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Re: Multi-layered Knowledge Representations for Healthcare (was RE: An argument for bridging information models and ontologies at the syntactic level)

From: Dan Russler <dan.russler@oracle.com>
Date: Thu, 24 Jul 2008 07:59:25 -0400
Message-ID: <48886E9D.9060308@oracle.com>
To: "Kashyap, Vipul" <VKASHYAP1@PARTNERS.ORG>
CC: Samson Tu <swt@stanford.edu>, "Elkin, Peter L., M.D." <Elkin.Peter@mayo.edu>, public-semweb-lifesci@w3.org, public-hcls-coi@w3.org
Hi Vipul,

I agree with you below, except I think it's peoples' "interpretation" of 
the RIM that causes the confusion, e.g. "The focus of the RIM classes 
had primarily been structure and not semantics." Since RIM is 
communicated in UML, UML semantic rules apply, and one needs to be 
strict on the UMLsemantics  in order to interpret the RIM.

Probably, confusion is also caused by sloppy text definitions in the RIM 
classes that don't exactly correspond to the UML meanings. Also, sloppy, 
lazy speech and writing (I'm guilty here).

One way to think of "structure" is to think of the "structure" of a 
definition in a dictionary, i.e. meaning one, meaning two, etc. Then 
think of UML as another kind of structure for definitions, i.e. a class 
representing a concept sets up a definition structure of attributes, 
associations, and state transitions that define the concept (analogous 
to the linguistic structure of "meaning one" in a dictionary).

I think that revisiting the RIM definitions and RIM UML diagrams and 
rethinking of them as complementary "definitions of concepts" rather 
than introducing set theory and other data management tasks into the UML 
interpretation would be helpful.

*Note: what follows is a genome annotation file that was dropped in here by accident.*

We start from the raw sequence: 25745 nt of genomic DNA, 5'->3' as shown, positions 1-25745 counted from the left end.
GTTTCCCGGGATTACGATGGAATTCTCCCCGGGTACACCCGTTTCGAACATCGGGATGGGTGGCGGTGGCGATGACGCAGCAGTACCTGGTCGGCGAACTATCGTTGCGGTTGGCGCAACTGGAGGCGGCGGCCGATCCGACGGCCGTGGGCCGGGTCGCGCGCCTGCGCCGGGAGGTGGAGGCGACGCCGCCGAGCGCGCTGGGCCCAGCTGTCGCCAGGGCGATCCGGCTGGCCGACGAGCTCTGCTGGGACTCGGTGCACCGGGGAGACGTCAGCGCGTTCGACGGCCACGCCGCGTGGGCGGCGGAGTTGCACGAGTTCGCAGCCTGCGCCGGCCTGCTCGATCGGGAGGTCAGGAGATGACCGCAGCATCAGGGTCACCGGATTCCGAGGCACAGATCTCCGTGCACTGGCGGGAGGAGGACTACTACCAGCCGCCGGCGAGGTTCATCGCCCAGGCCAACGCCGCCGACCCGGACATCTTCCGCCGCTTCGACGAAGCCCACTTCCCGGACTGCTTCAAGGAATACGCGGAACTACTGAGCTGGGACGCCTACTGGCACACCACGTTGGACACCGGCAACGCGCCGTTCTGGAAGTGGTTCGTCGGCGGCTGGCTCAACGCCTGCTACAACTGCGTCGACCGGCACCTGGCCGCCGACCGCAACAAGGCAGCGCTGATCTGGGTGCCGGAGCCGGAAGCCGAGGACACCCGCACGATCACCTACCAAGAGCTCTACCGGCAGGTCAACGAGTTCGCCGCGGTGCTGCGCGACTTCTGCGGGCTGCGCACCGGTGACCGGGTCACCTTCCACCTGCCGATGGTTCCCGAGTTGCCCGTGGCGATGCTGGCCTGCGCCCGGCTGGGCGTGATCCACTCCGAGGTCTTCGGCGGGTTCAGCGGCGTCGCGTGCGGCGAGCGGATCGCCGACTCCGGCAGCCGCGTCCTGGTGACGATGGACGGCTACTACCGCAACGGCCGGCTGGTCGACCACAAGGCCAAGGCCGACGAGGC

Kashyap, Vipul wrote:

> 1) In the reference you site..."A class is the descriptor for a set"...
> 2) Earlier, you stated that "semantics of a class as denoting a set of 
> instances."
> I believe these two statements represent the "apples" and "oranges" 
> you referenced:
> Statement 1) is the traditional "a class describes the attributes and 
> associations for a concept that are common to a set of instances."
> Statement 2) is better described by your population example.
> [VK] I believe these are apples and oranges:
> (1) describes the "structure, behavior and relationships" of classes 
> and typically focuses on the structure of the class.
> (2) describes the "semantics of a class"
> I think this is the major cause of confusion. The focus of RIM classes 
> had primarily been structure and not semantics, at least based on the 
> descriptions
> I have read so far.
> Also, it is  (1) doesn't necessarily => (2).
> One possibility is that we revisit the all the RIM definitions and try 
> to characterize them from a model or set theoretic perspective?
> ---Vipul
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Received on Thursday, 24 July 2008 12:00:21 UTC

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